The Energy Information Administration (EIA) reported this week that U.S. electric generating capacity in 2016 experienced the largest annualized net increase in the last five years. Despite the retirement of approximately 12 GW of capacity last year - the majority of which was coal-fired - additions to natural gas, wind, and solar generating capacity drove net gains of nearly 15 GW. Total capacity additions were the second highest in the last 13 years and net gains were the largest since 2011.
In his first address to a joint session of the U.S. Congress, President Donald Trump on Tuesday spoke little about energy goals for his administration. While touching on areas of interest related to the sector, including efforts to curb regulation and advance infrastructure investment, Trump did not specifically address objectives for energy policy moving forward.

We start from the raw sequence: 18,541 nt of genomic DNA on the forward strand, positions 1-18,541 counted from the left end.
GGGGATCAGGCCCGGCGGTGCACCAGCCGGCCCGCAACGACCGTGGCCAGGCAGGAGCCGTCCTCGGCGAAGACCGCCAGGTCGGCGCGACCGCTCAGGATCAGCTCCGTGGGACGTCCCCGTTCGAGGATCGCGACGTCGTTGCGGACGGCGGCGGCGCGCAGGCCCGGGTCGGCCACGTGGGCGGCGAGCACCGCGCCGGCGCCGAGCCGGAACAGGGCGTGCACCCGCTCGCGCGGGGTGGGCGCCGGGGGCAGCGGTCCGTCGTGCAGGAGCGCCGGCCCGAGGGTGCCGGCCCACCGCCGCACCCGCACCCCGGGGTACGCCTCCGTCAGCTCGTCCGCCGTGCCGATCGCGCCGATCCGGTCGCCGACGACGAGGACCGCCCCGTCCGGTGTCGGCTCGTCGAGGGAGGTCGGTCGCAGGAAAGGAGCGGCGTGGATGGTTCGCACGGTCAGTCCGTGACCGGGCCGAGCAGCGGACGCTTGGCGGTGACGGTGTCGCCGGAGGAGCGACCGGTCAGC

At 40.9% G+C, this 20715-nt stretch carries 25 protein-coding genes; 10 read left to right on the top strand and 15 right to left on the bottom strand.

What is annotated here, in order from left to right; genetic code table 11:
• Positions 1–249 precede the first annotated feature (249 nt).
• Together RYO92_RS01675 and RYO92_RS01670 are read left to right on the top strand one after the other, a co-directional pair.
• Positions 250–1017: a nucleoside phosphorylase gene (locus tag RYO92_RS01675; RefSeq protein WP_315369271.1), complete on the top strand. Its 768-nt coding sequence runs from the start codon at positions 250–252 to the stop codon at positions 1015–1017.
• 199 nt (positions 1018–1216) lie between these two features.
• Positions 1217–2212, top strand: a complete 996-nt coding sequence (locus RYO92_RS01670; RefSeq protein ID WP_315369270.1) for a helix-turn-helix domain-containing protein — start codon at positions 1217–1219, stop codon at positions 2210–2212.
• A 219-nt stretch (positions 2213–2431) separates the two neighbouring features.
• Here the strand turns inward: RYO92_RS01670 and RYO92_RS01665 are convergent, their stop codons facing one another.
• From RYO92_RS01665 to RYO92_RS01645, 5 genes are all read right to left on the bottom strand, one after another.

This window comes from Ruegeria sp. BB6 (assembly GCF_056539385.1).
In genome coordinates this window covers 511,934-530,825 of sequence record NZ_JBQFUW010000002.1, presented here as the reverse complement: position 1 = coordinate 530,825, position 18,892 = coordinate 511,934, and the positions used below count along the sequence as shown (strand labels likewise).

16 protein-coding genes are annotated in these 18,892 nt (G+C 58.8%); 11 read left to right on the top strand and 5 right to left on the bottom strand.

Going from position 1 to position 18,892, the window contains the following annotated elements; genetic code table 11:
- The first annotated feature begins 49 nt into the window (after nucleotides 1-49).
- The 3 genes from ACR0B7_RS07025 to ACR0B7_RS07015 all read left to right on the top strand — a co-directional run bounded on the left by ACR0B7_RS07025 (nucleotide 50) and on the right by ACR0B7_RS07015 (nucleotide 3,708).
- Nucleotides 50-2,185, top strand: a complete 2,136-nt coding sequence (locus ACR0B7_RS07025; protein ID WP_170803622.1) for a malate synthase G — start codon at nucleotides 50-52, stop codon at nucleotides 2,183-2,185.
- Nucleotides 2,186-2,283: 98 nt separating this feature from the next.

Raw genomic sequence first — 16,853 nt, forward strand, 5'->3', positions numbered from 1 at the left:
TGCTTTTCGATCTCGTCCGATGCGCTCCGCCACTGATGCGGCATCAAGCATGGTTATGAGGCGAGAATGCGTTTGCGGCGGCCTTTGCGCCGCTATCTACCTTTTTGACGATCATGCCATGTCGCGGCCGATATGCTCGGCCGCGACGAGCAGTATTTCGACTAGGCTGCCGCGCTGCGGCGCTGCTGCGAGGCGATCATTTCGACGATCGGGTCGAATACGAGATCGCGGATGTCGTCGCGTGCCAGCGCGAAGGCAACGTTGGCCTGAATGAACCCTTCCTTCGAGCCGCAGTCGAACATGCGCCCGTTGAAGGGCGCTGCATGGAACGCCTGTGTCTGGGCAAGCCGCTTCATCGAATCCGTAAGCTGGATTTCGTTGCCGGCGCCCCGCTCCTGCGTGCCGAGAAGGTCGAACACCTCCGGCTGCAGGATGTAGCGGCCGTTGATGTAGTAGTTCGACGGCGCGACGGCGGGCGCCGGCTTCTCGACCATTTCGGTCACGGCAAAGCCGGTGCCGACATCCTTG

The U.S. Geological Survey (USGS) announced on Wednesday a reduced risk of natural and human-induced earthquakes in 2017 relate to the previous year, citing the potential impact of decreased wastewater injection as a result of regulatory actions and a decline in oil and gas production. The USGS has highlighted wastewater disposal from oil and gas operations as a primary cause for induced earthquakes in many parts of the central and eastern U.S.